Eight new projects to make a major contribution to Future Fuels research

April 3, 2020

During this very difficult period we are continuing to develop our research where it is safe for our researchers and participants to operate. As a result we are very happy to announce that our Board have approved eight new research projects and five new PhDs, bringing our total portfolio of approved and active projects to 55. This is a testament to the hard work of all our participants as we maintain our momentum in this vital area of research.

Congratulations to all the project teams and participants. Each project represented a major contribution to our research, and we look forward to sharing more information as the project develop. The successful projects are:

Pathways for Hydrogen Adaptation to Industrial Processes (RP1.4-03)
Industrial use, excluding electricity, accounts for more than 30% of Australian natural gas consumption. The project aims to de-risk the adaptation of hydrogen fuel to thermal industrial processes.

Mapping vulnerability to Future Fuels – A Scoping Review (RP2.1-06)
This scoping review addresses the limited understanding of residential energy vulnerability and disadvantage in the Australian future fuels transition.

Social licence to operate training package (RP2.1-09)
This project aims to develop an education and training package directed at senior managers from across industry, government and academia to build their skills in and understanding of the Social Licence to Operate, which is critical for project success.

Establishing a Case Based Learning Framework for Pipeline Engineers (RP2.3-03)
This project aims to establish a case-based learning framework, looking systematically at what lessons need to be learned by pipeline engineers, and associated capabilities developed, to maintain the industry’s public safety record.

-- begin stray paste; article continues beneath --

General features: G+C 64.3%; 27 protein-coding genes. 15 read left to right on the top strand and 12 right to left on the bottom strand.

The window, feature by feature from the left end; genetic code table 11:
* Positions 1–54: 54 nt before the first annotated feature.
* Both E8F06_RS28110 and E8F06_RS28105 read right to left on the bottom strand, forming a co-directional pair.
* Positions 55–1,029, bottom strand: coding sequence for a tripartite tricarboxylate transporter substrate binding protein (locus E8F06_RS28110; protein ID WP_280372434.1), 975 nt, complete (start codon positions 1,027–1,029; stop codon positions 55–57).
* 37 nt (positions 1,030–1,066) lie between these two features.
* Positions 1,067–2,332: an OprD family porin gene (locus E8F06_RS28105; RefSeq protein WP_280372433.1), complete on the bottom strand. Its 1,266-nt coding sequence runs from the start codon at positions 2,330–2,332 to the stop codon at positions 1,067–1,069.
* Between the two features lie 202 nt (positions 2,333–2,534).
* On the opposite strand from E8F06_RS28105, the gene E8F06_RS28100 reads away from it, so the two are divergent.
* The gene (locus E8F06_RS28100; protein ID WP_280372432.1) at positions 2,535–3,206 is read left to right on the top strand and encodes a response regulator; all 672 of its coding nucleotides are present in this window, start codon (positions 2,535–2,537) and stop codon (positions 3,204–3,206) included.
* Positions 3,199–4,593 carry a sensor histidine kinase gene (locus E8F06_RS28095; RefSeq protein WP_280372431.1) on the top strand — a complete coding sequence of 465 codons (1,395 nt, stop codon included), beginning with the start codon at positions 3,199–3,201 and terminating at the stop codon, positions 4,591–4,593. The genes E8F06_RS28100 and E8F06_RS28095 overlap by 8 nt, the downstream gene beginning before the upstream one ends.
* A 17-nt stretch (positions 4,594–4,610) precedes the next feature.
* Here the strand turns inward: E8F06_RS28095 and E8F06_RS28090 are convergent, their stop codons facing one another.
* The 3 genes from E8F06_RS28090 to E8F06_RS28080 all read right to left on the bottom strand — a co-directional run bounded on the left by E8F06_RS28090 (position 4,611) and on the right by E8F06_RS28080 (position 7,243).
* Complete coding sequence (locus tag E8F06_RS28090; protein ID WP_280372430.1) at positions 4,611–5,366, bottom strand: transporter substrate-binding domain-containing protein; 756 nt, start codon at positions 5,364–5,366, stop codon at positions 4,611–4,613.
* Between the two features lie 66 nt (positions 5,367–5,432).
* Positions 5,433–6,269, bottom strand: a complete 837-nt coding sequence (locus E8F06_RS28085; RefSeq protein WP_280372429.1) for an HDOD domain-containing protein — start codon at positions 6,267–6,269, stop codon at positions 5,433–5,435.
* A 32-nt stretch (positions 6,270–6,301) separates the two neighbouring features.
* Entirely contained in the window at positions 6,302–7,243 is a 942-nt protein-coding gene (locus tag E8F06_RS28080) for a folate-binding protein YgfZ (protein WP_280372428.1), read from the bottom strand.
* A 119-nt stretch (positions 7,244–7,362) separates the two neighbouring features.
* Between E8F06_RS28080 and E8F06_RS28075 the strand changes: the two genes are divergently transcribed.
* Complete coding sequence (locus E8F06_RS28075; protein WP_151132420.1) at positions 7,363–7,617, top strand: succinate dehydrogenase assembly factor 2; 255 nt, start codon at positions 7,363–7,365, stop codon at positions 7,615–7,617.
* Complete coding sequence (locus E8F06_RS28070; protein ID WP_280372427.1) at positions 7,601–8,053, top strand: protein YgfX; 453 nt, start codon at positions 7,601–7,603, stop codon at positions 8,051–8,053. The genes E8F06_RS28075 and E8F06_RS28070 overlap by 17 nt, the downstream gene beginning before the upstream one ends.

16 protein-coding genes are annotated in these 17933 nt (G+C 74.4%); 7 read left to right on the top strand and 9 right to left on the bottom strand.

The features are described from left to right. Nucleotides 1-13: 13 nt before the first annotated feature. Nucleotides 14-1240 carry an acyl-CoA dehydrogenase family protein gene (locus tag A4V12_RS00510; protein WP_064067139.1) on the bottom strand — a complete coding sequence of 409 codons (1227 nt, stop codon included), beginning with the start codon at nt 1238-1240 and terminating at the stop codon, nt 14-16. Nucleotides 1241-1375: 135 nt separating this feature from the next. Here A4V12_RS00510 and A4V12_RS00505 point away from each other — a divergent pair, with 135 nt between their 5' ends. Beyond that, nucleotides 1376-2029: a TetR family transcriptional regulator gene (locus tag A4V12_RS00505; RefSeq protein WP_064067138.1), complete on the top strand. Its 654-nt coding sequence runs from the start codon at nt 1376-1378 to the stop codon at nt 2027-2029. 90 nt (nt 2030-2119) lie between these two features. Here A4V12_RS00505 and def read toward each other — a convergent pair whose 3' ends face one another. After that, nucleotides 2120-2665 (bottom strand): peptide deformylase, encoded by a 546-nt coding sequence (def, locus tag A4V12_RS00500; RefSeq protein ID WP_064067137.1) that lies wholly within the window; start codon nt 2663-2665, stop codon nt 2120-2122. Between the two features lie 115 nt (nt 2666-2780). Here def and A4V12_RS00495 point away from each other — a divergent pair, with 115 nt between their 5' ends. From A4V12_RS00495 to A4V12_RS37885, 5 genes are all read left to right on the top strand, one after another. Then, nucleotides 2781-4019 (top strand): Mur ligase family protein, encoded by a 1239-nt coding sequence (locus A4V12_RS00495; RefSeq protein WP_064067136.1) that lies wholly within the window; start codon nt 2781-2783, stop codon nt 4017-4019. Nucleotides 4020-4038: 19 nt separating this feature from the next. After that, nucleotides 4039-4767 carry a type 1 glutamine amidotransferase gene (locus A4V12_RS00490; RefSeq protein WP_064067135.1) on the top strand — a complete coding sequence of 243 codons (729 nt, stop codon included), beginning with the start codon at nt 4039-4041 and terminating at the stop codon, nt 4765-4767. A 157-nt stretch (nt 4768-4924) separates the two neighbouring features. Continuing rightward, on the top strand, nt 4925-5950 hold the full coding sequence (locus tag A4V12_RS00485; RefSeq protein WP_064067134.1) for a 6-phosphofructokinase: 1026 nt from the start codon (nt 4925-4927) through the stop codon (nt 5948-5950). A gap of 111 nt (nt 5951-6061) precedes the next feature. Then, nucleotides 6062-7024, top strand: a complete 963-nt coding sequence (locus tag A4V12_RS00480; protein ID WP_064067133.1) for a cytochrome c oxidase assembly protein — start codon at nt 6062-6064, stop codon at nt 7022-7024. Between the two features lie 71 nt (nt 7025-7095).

Development of Efficient and Effective Methodologies for the Abandonment of Pipelines (RP3.2-08)
This project will deliver technical guidelines for end-of-life pipeline decommissioning and abandonment, based on international practices translated for Australian situations.

Quality assurance tests for two-part epoxy coatings (RP3.4-05)
This project aims to reinforce the knowledge base engineers have at their disposal to specify coatings and application processes, resulting in a greater degree of confidence in the design.

Bi-directional potential excursions on CP (RP3.4-07)
This project involves a short test program in order to confirm and quantify the degree of the effect of cathodic transients. The outcome will be extremely valuable in the preparation of the next revision to AS 2832.1 in its stray current criteria section.

Molecular dynamics of hydrogen-induced failure (RP3.10-01)
This PhD research project will advance the atomic-level understanding of hydrogen embrittlement and provide mechanistic insights that may enable predictive grain boundary engineering to design new structural metals with improved resistance to hydrogen embrittlement.